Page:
Happy African American teacher and small boy giving high-five during art class at kindergarten.

As Concordia’s accelerated programs have expanded, the undergraduate degrees in Education continue to strengthen Concordia’s historic reputation in preparing teachers of all levels. We offer bachelor’s degrees in various WI state teaching licenses including Early Childhood Education, Elementary Education, Secondary Education in English/Language Arts, Mathematics, Broadfield Social Studies, and Cross Categorical Special Education. Today, our undergraduate teaching degrees are helping working adults earn degrees and help fill the ever-increasing need for teachers.


Q & A with Program Director, Dr. Adam Paape

Assistant Dean of the School of Education, Dr. Adam Paape, is the Program Director for these increasingly popular programs. He recently took the time to answer some common questions:


Dr. Adam Paape, Assistant Dean of the School of Education

Why is now a good time to become a teacher?

We are in a national teacher shortage crisis. There is a great need for teachers however, due to the low number of candidates, there are so many opportunities within the teaching field. Many of our graduates have multiple options for jobs when they complete our programs. We are also in a time of educational innovation as schools and districts incorporate creative ways of teaching and learning.  


What makes a good teacher?

Great teachers care for their students in mind, body, and spirit. They think deeply about how they can engage their students in the content they teach. Great teachers connect the world outside the classroom to the learning inside the classroom. 
Above all, they incorporate their love for the Lord into their teaching and learning.  

What is the format and nature of the online courses and how many interactions do students have with their instructors? 

Candidates interact on a regular basis with their instructors regardless of the style of class. We offer all of our content courses in 8-week asynchronous formats. This means that students do not need to be present on any particular day/time for classes. Instead, they are able to engage in the learning process when it fits best in their daily schedule. 

Additionally, our 8-week classes can either be collaborative (this includes interactions with peers via discussion posts or video posts) or self-paced (students primarily interact with the content and their instructor).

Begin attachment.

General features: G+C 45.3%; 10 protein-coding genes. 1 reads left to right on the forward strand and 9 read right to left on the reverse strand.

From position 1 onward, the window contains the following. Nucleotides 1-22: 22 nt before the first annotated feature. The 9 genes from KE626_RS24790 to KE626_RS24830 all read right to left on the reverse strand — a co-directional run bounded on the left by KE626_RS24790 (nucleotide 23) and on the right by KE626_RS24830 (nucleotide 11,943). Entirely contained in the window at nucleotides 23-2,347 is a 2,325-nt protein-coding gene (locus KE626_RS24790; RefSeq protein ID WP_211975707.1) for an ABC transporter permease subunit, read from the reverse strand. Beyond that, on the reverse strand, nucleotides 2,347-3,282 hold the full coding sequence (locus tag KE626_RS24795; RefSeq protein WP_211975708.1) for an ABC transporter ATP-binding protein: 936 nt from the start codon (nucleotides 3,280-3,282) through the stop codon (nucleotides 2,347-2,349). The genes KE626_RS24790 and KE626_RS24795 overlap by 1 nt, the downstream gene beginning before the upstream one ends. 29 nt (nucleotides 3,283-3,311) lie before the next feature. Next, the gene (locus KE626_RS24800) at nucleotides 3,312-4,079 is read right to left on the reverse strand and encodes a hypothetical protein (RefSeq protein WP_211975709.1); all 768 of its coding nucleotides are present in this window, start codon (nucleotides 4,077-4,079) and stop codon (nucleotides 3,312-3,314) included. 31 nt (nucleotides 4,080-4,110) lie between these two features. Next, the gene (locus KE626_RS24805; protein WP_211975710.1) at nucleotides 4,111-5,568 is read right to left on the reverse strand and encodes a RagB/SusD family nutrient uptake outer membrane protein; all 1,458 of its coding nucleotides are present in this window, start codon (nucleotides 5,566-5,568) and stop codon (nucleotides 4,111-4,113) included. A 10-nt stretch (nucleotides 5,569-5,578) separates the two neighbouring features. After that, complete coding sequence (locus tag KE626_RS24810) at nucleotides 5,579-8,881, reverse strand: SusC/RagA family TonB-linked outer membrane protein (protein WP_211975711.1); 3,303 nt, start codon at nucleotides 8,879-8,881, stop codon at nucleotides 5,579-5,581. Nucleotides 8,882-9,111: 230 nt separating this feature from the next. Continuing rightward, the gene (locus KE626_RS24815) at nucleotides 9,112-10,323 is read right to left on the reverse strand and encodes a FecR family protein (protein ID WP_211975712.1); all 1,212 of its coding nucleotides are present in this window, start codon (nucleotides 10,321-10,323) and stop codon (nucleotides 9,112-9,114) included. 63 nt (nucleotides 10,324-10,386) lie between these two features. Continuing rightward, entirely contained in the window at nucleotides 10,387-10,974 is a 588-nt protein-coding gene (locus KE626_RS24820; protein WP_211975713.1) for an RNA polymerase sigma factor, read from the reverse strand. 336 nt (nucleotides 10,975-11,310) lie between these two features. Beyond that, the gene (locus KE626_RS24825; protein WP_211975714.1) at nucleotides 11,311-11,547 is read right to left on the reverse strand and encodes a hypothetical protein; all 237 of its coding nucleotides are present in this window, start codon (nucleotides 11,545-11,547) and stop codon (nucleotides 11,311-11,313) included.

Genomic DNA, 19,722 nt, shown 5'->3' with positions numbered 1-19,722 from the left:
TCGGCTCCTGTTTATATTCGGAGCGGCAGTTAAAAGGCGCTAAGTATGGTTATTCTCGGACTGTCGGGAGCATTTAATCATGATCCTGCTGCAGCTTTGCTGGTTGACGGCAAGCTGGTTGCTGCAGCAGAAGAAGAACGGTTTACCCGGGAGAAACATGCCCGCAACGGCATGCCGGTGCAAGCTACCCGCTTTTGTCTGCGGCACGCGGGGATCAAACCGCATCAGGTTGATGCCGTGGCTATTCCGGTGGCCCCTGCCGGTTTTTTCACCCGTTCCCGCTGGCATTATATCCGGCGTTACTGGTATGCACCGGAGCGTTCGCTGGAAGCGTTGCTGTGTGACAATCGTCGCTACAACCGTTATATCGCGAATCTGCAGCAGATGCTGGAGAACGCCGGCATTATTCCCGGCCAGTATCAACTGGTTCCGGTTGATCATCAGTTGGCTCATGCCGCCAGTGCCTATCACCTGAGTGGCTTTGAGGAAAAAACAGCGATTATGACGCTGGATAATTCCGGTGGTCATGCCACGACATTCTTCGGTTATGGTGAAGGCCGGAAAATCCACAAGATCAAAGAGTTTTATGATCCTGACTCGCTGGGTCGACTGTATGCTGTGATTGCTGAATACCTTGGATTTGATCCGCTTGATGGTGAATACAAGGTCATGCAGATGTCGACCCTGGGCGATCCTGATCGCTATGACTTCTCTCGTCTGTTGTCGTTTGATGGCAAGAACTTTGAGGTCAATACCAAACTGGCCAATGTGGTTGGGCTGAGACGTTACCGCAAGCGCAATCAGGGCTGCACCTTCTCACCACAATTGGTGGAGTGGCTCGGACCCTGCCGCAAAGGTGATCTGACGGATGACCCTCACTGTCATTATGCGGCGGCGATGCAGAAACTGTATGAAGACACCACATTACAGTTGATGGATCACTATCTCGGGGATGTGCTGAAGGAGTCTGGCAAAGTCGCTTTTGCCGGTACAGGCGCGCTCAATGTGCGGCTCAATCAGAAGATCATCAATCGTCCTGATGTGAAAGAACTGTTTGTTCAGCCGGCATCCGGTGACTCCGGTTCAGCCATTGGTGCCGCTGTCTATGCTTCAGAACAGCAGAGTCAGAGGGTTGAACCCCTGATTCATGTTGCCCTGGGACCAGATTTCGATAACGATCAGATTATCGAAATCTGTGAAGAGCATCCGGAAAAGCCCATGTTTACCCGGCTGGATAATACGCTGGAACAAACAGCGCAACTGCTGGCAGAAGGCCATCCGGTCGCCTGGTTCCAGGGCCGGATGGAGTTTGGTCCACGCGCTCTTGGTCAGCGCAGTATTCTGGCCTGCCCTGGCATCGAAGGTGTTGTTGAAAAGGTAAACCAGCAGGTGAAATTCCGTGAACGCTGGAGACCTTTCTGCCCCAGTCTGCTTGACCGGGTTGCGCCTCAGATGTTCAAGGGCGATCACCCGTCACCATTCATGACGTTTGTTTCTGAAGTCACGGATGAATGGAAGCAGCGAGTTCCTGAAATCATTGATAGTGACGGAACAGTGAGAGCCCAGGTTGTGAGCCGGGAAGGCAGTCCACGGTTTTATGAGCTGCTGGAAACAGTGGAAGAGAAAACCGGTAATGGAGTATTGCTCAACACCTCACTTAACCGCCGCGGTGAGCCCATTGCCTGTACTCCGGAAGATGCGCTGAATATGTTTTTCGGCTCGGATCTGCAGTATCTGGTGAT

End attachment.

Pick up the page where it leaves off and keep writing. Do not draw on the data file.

Can you really learn enough online to be a qualified classroom teacher?

Absolutely! We’ve embedded all of the same performance-related assessments that we require of our in-person students into our online program. We’ve aligned our online program with high-quality, on-site fieldwork that ensures our candidates are fully qualified to teach in their own classrooms upon program completion.  

What are the classroom clinic hour requirements and how are those arranged?

Most semesters, our online bachelor’s students will perform 45 clinical observation hours in K-12 schools nearby where they live. Those hours will vary in kind – discovery, special education, and multicultural.  These hours are designed to allow our students to learn in classroom settings and to reflect on the practices they’ve learned in our online classes.  

How can students who work as paraprofessionals or teacher aides gain credit for their work experience? 

During the first semester of clinical work in our programs, a student will have the opportunity to submit an application for credit, based on lived experience. If a candidate works as a paraprofessional or teacher aide, that work aligns very well with the university’s Prior Learning Assessment (PLA). In this case, the candidate will submit a written narrative of the learning experiences. 

In addition, the candidate will collect written confirmation from supervisors of their previous learning to submit to the PLA. Many students also enter the program with transferrable credits from other accredited schools, including associate degrees. Students can potentially apply up to 84 credits toward these degrees. This can accelerate the completion of a degree!

Do students have to live in WI to complete the practicum and student-teaching requirements?

Students can live anywhere in the United States to participate in our undergraduate teaching degrees. The only requirement is that our candidates work with qualified host teachers. The host needs an active teacher license from the state in which they serve. Also, they need at least three years of teaching experience, and one year of service in that building or district. 

What tests are required to earn a state teaching license in Wisconsin and how can that license be used in other states?

This depends on the teaching license. For the K-9 Elementary Education license, the candidate will need to pass the Foundations of Reading Test (FORT). If a candidate has a GPA below 3.0 in their core content area, they would need to take the Praxis 2 test in that content. Additionally, if a student has below a B in their core math, reading, and writing classes, they would need to take the Praxis Core test.

Ready to get started?

To learn more about all of our accelerated undergraduate teaching degrees and programs offered for busy adults including those in Education, visit CUWAA Accelerated Admissions or call 262-243-5700.

Join us!

We are hosting a live webinar on October 26, 2022, at 4:00pm CDT, which will give you the opportunity to hear from faculty and admissions to get more program specifics. We will also have a live chat feature to answer your questions.